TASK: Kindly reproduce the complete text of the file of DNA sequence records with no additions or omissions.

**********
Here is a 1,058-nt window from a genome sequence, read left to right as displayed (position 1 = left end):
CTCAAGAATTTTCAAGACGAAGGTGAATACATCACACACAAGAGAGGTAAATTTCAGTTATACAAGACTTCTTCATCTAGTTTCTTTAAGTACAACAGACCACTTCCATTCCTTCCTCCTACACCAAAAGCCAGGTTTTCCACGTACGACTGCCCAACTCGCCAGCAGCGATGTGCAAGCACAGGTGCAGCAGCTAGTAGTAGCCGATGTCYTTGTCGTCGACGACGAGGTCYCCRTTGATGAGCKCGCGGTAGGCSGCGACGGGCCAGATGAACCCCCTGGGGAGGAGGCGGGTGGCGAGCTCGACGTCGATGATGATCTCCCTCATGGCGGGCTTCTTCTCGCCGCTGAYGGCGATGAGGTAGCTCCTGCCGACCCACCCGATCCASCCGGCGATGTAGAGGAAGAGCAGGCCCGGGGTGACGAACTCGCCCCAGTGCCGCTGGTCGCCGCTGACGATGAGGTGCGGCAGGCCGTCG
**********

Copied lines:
Here is a 1,058-nt window from a genome sequence, read left to right as displayed (position 1 = left end):
CTCAAGAATTTTCAAGACGAAGGTGAATACATCACACACAAGAGAGGTAAATTTCAGTTATACAAGACTTCTTCATCTAGTTTCTTTAAGTACAACAGACCACTTCCATTCCTTCCTCCTACACCAAAAGCCAGGTTTTCCACGTACGACTGCCCAACTCGCCAGCAGCGATGTGCAAGCACAGGTGCAGCAGCTAGTAGTAGCCGATGTCYTTGTCGTCGACGACGAGGTCYCCRTTGATGAGCKCGCGGTAGGCSGCGACGGGCCAGATGAACCCCCTGGGGAGGAGGCGGGTGGCGAGCTCGACGTCGATGATGATCTCCCTCATGGCGGGCTTCTTCTCGCCGCTGAYGGCGATGAGGTAGCTCCTGCCGACCCACCCGATCCASCCGGCGATGTAGAGGAAGAGCAGGCCCGGGGTGACGAACTCGCCCCAGTGCCGCTGGTCGCCGCTGACGATGAGGTGCGGCAGGCCGTCG